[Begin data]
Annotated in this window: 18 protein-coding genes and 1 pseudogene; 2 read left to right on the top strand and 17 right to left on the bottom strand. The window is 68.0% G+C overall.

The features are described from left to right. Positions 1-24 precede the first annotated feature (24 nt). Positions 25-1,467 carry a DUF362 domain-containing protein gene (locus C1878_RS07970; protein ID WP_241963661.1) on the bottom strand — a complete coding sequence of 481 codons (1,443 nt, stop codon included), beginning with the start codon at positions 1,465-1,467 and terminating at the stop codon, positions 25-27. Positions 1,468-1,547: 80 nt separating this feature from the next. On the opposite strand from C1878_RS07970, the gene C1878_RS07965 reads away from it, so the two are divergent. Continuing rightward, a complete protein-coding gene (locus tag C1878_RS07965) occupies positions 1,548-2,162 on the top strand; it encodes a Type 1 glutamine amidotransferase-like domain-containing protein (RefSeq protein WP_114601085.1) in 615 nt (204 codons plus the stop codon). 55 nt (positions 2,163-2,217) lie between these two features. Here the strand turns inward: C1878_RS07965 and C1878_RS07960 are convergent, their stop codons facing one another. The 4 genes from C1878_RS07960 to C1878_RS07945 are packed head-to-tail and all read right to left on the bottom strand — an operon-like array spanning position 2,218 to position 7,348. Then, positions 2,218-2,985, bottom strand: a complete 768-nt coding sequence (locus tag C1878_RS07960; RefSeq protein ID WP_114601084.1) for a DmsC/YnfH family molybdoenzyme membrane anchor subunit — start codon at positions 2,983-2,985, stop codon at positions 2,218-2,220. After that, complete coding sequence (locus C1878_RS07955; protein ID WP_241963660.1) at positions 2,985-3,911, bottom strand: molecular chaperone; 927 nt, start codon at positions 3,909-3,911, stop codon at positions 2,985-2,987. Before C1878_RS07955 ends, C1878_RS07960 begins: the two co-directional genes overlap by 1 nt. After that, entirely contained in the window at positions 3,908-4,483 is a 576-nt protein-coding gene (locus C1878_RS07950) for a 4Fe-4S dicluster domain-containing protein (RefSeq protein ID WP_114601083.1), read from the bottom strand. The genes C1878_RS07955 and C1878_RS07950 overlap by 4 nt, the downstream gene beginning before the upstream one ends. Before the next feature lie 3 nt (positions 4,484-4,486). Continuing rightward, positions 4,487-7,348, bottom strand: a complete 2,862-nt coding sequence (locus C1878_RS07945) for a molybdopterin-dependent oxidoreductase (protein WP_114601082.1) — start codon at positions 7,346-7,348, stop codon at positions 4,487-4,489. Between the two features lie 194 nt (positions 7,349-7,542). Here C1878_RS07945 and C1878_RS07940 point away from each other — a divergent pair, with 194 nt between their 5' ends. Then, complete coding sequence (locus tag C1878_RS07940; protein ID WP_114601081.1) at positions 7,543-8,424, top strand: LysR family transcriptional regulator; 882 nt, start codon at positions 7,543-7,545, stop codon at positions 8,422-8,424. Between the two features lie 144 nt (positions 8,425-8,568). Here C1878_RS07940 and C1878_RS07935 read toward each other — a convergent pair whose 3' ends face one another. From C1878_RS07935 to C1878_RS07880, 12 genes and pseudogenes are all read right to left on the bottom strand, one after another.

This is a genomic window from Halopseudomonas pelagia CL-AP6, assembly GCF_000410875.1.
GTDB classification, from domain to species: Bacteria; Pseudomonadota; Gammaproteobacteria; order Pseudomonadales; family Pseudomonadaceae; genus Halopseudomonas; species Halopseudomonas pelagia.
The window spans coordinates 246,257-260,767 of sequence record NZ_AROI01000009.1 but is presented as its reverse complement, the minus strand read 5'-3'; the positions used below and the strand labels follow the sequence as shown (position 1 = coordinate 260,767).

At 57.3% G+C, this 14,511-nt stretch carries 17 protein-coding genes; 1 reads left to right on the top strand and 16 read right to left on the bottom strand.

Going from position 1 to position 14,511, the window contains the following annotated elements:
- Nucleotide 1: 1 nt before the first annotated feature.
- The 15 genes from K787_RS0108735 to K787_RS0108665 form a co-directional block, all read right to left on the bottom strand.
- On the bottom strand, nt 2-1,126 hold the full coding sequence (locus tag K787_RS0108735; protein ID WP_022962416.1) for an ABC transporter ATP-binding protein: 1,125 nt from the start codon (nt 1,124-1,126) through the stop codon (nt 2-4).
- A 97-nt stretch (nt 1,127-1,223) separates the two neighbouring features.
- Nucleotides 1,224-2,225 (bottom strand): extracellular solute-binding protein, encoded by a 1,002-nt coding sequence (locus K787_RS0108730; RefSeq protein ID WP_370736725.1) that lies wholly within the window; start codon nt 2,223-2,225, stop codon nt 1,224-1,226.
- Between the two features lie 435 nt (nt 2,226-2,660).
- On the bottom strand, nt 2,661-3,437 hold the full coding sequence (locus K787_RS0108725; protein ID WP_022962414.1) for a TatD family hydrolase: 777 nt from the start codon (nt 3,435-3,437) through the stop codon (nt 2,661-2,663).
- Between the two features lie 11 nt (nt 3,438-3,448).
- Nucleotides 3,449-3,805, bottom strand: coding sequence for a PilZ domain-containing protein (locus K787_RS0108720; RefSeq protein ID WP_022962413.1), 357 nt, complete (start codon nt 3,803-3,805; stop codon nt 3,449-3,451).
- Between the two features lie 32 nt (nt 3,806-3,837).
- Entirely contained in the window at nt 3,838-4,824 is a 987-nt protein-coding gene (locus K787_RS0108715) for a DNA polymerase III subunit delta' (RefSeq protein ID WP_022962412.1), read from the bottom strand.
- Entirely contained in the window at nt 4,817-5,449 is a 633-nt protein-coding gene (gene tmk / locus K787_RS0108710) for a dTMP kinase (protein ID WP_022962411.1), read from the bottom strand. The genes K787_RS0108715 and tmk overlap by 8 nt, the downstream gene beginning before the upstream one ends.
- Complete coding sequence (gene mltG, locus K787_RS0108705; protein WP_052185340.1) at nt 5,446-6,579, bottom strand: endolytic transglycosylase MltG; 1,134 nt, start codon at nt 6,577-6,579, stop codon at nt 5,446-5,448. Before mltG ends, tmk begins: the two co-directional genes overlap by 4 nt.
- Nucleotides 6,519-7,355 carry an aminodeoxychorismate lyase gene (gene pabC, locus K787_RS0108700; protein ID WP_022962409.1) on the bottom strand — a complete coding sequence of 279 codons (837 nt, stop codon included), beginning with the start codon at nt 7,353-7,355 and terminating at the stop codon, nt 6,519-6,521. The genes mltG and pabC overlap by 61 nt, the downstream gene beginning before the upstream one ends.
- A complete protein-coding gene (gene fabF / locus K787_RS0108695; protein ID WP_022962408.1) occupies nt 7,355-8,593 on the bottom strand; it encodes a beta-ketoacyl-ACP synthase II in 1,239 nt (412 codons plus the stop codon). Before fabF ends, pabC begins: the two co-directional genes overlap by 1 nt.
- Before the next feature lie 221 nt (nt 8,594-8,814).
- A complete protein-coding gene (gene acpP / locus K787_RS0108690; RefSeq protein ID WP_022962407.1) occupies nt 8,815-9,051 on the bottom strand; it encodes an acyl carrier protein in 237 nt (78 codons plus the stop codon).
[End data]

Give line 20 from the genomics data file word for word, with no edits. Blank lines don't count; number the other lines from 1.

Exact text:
- Complete coding sequence (gene mltG, locus K787_RS0108705; protein WP_052185340.1) at nt 5,446-6,579, bottom strand: endolytic transglycosylase MltG; 1,134 nt, start codon at nt 6,577-6,579, stop codon at nt 5,446-5,448. Before mltG ends, tmk begins: the two co-directional genes overlap by 4 nt.